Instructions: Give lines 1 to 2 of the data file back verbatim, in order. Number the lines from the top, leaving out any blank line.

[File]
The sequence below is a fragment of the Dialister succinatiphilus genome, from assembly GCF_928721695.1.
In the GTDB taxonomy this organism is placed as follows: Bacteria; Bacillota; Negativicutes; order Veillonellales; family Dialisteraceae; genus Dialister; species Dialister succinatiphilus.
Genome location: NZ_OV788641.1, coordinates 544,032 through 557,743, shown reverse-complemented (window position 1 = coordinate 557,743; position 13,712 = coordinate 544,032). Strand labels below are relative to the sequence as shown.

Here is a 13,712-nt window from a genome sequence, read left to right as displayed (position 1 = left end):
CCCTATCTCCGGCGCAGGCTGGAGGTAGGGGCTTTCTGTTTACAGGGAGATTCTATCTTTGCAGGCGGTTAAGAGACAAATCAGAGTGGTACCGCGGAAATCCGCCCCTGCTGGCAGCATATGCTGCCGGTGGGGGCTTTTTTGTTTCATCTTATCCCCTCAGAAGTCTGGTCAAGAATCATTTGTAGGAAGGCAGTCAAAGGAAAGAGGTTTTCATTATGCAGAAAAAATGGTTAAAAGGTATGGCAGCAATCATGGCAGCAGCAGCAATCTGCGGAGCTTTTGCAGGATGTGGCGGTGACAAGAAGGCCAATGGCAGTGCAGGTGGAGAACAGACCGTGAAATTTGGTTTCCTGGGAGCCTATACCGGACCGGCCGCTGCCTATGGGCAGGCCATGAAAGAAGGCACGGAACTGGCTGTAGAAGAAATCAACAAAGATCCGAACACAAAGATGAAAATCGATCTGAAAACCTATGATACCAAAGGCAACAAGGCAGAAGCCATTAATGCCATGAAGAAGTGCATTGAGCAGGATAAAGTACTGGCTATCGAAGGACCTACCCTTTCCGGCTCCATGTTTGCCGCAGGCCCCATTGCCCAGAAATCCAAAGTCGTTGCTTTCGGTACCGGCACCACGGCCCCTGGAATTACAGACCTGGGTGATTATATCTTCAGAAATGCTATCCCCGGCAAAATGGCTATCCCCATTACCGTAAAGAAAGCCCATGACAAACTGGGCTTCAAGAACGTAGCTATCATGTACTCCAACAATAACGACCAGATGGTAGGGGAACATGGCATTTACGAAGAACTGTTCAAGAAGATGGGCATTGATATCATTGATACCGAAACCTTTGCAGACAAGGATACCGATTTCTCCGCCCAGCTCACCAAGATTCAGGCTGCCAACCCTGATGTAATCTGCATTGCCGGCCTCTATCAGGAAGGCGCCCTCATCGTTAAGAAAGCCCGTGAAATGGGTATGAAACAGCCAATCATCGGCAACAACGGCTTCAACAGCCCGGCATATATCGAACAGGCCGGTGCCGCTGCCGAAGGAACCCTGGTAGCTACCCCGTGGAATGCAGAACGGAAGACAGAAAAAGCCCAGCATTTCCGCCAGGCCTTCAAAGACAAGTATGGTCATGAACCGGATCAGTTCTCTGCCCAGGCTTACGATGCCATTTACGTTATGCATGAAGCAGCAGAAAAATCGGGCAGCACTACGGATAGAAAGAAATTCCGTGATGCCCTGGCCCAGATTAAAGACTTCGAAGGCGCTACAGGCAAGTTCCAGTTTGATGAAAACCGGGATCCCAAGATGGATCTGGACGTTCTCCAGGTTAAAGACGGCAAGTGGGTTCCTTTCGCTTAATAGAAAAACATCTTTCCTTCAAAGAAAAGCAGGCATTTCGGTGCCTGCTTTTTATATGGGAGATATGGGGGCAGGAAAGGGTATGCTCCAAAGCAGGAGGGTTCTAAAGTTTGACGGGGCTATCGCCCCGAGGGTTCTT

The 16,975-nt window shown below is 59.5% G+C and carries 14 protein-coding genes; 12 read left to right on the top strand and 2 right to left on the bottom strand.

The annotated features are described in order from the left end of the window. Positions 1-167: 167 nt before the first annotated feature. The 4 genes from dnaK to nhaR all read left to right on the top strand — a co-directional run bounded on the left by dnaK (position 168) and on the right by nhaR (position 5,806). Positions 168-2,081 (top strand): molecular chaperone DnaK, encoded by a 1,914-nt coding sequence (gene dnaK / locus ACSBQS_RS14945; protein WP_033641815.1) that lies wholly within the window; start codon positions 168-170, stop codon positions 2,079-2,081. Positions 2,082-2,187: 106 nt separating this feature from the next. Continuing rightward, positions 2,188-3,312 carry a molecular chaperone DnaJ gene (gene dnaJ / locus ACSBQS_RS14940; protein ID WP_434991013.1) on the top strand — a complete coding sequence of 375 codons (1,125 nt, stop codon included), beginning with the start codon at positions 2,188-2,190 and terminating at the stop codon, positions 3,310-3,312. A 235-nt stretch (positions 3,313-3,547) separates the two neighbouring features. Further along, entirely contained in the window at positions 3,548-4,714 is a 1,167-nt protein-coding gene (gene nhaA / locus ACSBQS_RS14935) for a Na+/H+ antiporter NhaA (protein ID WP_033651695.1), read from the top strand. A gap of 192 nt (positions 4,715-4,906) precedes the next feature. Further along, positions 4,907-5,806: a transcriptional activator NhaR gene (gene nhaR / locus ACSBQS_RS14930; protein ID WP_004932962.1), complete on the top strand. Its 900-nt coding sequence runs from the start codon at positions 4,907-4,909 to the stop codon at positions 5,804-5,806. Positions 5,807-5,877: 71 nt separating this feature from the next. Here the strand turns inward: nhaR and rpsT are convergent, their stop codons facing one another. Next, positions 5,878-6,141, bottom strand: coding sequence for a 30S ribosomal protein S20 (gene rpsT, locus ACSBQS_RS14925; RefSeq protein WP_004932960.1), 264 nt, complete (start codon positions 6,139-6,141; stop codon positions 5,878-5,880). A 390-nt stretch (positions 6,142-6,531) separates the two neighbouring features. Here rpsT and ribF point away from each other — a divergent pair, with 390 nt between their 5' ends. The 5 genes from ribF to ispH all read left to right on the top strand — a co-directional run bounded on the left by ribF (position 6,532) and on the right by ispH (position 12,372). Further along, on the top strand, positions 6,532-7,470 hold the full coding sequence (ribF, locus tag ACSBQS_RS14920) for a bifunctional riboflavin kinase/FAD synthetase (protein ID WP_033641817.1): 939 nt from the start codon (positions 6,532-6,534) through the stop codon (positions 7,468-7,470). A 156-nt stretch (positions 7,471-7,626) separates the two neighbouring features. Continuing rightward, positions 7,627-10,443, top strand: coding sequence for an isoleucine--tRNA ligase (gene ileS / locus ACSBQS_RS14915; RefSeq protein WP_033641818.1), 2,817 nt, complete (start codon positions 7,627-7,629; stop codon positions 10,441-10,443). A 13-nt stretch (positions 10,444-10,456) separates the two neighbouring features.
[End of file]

The sequence below is a fragment of the Dialister succinatiphilus genome, from assembly GCF_928721695.1.
In the GTDB taxonomy this organism is placed as follows: Bacteria; Bacillota; Negativicutes; order Veillonellales; family Dialisteraceae; genus Dialister; species Dialister succinatiphilus.